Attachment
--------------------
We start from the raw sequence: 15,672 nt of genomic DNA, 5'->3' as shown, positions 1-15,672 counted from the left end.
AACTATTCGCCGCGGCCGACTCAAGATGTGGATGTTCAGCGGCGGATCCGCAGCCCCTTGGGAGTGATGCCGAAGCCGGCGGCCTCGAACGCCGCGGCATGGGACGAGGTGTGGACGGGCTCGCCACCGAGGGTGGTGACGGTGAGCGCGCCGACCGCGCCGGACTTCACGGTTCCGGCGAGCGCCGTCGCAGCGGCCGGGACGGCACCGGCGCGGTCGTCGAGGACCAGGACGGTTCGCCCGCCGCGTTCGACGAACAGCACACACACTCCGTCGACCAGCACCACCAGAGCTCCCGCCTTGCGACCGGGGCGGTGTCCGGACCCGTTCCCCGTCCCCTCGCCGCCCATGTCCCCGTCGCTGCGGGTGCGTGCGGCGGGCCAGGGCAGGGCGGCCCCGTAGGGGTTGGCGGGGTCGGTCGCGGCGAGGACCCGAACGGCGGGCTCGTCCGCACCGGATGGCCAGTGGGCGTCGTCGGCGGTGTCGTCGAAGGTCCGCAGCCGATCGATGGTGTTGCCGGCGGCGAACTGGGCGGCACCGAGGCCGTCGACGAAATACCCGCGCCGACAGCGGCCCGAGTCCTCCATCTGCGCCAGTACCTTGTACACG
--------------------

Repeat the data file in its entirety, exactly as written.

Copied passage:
We start from the raw sequence: 15,672 nt of genomic DNA, 5'->3' as shown, positions 1-15,672 counted from the left end.
AACTATTCGCCGCGGCCGACTCAAGATGTGGATGTTCAGCGGCGGATCCGCAGCCCCTTGGGAGTGATGCCGAAGCCGGCGGCCTCGAACGCCGCGGCATGGGACGAGGTGTGGACGGGCTCGCCACCGAGGGTGGTGACGGTGAGCGCGCCGACCGCGCCGGACTTCACGGTTCCGGCGAGCGCCGTCGCAGCGGCCGGGACGGCACCGGCGCGGTCGTCGAGGACCAGGACGGTTCGCCCGCCGCGTTCGACGAACAGCACACACACTCCGTCGACCAGCACCACCAGAGCTCCCGCCTTGCGACCGGGGCGGTGTCCGGACCCGTTCCCCGTCCCCTCGCCGCCCATGTCCCCGTCGCTGCGGGTGCGTGCGGCGGGCCAGGGCAGGGCGGCCCCGTAGGGGTTGGCGGGGTCGGTCGCGGCGAGGACCCGAACGGCGGGCTCGTCCGCACCGGATGGCCAGTGGGCGTCGTCGGCGGTGTCGTCGAAGGTCCGCAGCCGATCGATGGTGTTGCCGGCGGCGAACTGGGCGGCACCGAGGCCGTCGACGAAATACCCGCGCCGACAGCGGCCCGAGTCCTCCATCTGCGCCAGTACCTTGTACACG